BABURAM BHATTARAI, Prime Minister of Nepal, said that his country was undergoing a momentous transformation. Indeed, following a period of persistent struggle, a “feudalistic and autocratic monarchy has been abolished”. Nepal had entered a new era with the creation of a federal democratic republic, and today, the new State apparatus was striving to take into account the country’s multi-ethnic, multilingual and multicultural diversity. The ultimate aim was to abolish all discrimination and oppression based on class, gender, nationality, religion and caste, and to create a just and democratic system.
He paid tribute to the ultimate sacrifice of thousands of martyrs in the historic 10-year People’s War that had begun in 1996, People’s Movement of 2006, the Madhesh Movement and many other oppressed peoples movements that had helped lay the foundation for Nepal’s rebirth, and pledged to consolidate those historic gains towards establishing peace and stability for all. The Government was committed to achieving that end by concluding the peace process and writing a new constitution. The new constitution would not only guarantee fundamental democratic norms and values, but would also ensure that Nepal’s multiparty democracy was inclusive and participatory. It would pay particular attention to the “oppressed, labouring masses and marginalized [people].”
He went on to say that Nepal’s homegrown peace process and historic transformation could provide excellent examples for others. “We believe that transformation must be holistic to have long-lasting impact at the grassroots [level],” he said, explaining that such transition must include improvements in the political, social and economic spheres, and be based on dialogue and consensus building. While Nepal, like other countries, had suffered “transitional pains and delays,” it had remained united behind a vision to complete the process by striving for consensus among all political parties and stakeholders. On another matter, at a time when humanity was so much in need of peace, he appealed for the development of Lumbini, the birthplace of Buddha, as “the fountain” of world peace. In that regard, the International Committee for the Development of Lumbini needed to be reactivated as soon as possible.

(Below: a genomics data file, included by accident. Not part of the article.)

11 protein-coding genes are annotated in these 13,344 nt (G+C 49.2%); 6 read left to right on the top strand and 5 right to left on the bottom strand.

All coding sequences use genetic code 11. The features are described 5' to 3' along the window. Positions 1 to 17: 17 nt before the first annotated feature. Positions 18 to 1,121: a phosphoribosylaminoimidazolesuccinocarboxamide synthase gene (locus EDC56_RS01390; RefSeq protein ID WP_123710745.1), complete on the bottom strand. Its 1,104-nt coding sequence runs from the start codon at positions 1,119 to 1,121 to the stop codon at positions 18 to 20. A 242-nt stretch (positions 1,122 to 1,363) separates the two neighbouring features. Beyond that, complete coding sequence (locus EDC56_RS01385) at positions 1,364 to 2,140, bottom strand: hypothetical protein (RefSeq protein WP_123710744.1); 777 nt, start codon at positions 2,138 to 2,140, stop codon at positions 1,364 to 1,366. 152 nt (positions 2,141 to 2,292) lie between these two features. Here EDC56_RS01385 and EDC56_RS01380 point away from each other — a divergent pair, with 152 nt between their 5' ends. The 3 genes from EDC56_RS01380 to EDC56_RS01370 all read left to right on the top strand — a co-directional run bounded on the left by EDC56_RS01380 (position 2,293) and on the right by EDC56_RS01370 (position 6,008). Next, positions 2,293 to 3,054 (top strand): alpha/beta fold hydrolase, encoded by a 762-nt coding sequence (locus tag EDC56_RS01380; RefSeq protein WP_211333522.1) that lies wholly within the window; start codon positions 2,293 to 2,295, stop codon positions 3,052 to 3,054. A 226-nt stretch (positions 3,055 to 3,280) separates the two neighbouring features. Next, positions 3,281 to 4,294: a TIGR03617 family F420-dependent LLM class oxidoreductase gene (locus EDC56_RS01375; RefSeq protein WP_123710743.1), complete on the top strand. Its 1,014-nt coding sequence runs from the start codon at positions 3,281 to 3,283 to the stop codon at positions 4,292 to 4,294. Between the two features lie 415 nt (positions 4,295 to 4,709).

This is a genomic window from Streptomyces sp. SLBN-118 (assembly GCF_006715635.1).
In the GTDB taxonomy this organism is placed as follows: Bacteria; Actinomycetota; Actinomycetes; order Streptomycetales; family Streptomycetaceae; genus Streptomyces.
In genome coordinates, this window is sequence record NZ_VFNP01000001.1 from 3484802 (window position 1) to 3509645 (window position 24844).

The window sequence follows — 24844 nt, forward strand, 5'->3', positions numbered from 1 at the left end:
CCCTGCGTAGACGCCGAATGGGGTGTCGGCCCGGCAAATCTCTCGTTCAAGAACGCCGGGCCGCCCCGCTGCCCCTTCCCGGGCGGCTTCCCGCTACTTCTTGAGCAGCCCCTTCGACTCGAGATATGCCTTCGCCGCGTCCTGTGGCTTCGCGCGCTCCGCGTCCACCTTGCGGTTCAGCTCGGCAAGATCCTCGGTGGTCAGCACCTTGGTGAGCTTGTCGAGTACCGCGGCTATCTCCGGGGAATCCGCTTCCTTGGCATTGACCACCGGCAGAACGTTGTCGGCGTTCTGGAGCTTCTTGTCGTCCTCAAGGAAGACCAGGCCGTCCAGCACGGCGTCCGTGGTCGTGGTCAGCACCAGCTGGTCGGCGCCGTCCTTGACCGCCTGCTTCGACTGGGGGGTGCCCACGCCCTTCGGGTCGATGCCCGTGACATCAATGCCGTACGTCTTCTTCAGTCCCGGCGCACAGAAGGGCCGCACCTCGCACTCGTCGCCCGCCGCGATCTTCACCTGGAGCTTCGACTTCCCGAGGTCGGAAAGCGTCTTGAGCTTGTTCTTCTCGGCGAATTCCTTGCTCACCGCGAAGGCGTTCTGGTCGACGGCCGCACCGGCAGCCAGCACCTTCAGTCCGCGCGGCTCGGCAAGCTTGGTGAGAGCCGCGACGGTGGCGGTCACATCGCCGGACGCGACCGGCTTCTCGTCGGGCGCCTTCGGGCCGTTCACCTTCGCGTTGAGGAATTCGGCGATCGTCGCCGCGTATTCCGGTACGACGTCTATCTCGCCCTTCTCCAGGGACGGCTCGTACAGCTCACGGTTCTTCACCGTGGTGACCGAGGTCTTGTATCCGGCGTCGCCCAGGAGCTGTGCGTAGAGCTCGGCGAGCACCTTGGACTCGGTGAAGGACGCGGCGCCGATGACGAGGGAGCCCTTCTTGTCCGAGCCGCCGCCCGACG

While the United Nations upheld the noble vision of peace, security, development and justice for all, “we have a long way to go to achieve this,” he continued. Conflicts still raged; deprivation deepened and sustainable development was denied to people all over the world. Calling for a focus on the root causes of such ills, he urged the United Nations to come up with a new and far-reaching development package. The world needed a new “Marshall Plan” for rebuilding post-war societies and promoting “bold, visionary steps” to ensure lasting development and peace. The least developed and landlocked countries faced severe structural constraints that hindered their development efforts, requiring specific attention, particularly in areas such as trade and infrastructure development. Moreover, such countries, including Nepal, faced challenges posed by labour migration, dependence on remittances and climate change, and he urged that the economic transformation of the least developed countries be placed at the top of the United Nations agenda.